Such lifestyle medicine pairings lack a seasonal vacation and exist, for us, year round in order to permanently provide the well-known advantageous, fruitful and beneficial outcomes of optimal longevity.
Colleen M. Faltus, MS, CWWS, CPT Follow Women's iLab on Twitter: www.twitter.com/womensilab "Comprehensive lifestyle changes
Here's to stories that make an individual and population-based impact. Here's to happier, healthier, and more stress-free lives filled with diverse lifestyle medicine practices!
We have been preoccupied with anti-aging perhaps since the very dawn of self-awareness, and the implications of mortality it unveiled. We have, ever since, tethered our fears to faith and fantasy, tangled our aspirations up in fable -- about fountains of youth in particular.
The cottage industry in revisionist dietary history -- and make no mistake, it is an industry -- would have us believe that absurd misapplications of advice can be blamed on the advice itself. The dots, and decades, connecting Keys to Karelia, however, paint a very different picture.
The study does not report that vegetarianism increases the risk of heart disease, cancer, or any other bad outcome. Nothing of the sort. Not even close.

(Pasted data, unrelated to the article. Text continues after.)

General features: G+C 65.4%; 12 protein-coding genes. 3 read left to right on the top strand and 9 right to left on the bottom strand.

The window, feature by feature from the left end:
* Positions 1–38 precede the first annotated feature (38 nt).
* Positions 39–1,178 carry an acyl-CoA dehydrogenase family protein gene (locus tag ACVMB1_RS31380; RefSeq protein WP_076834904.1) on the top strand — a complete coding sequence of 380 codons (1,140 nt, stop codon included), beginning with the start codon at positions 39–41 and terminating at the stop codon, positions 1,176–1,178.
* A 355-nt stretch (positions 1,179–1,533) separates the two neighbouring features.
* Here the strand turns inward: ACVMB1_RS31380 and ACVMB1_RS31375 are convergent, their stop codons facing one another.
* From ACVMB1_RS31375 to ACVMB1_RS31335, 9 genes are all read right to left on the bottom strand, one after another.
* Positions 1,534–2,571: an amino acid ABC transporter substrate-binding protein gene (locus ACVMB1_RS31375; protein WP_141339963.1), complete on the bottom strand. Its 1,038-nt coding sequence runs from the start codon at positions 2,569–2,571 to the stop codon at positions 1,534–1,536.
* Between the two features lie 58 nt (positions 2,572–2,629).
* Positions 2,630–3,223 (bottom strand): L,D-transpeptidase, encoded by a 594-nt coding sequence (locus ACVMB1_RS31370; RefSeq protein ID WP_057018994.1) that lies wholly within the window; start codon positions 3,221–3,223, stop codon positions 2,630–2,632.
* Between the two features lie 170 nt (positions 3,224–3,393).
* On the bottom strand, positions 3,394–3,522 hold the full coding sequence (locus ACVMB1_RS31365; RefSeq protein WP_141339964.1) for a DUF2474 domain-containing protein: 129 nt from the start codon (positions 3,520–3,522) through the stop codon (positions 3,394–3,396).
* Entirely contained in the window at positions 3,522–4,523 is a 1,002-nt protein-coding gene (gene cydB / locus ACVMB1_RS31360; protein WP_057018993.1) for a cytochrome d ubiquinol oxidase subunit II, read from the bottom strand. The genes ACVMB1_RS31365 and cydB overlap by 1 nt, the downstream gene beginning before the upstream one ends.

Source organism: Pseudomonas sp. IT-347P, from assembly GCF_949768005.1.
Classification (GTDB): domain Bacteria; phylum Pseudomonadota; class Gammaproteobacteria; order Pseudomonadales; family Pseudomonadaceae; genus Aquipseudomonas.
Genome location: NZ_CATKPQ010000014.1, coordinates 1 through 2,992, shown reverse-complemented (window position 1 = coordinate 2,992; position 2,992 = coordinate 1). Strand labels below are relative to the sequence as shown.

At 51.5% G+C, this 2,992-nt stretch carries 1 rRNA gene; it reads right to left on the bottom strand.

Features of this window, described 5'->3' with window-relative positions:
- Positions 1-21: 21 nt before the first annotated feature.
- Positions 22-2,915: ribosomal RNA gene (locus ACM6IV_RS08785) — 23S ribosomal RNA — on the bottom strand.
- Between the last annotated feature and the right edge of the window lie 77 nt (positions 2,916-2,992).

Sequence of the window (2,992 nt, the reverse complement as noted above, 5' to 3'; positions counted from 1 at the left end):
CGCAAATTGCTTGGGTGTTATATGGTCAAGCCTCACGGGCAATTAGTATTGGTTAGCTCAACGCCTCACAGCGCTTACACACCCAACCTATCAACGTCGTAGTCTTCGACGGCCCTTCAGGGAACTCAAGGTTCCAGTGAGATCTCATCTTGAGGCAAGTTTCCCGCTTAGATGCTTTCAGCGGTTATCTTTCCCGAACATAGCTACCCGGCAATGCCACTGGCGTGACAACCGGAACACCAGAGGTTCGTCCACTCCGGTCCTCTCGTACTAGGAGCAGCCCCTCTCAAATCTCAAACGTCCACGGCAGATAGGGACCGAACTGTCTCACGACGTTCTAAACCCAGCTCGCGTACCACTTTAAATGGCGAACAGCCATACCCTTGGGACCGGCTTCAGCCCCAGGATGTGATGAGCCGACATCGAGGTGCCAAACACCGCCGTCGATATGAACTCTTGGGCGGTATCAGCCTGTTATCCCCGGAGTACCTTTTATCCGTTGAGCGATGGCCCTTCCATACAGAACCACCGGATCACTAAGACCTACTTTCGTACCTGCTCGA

So, having stuck my landing, I return to such compulsories as: What is this column about? Glad you asked. When I say perception
This is the pill drill that needs to be revisited and dismantled. This drill involves a lack of access to preventative, alternative and/or complementary approaches, and resorts to swift prescribing without exploring additional means to understand and treat mental health and stress-related issues.
High reliability organizations take action every day towards achieving the benchmark goal of zero preventable harmful events. They constantly weigh the cumulative impact of daily choices and actions.
Some 80 percent of health problems today are caused by lifestyle. Yep, that's right, can't blame your DNA, other people or outside forces. It's all about how you go about your daily life and the choices you make. Yet, nutrition, exercise and behavior change are not commonly taught in today's medical schools.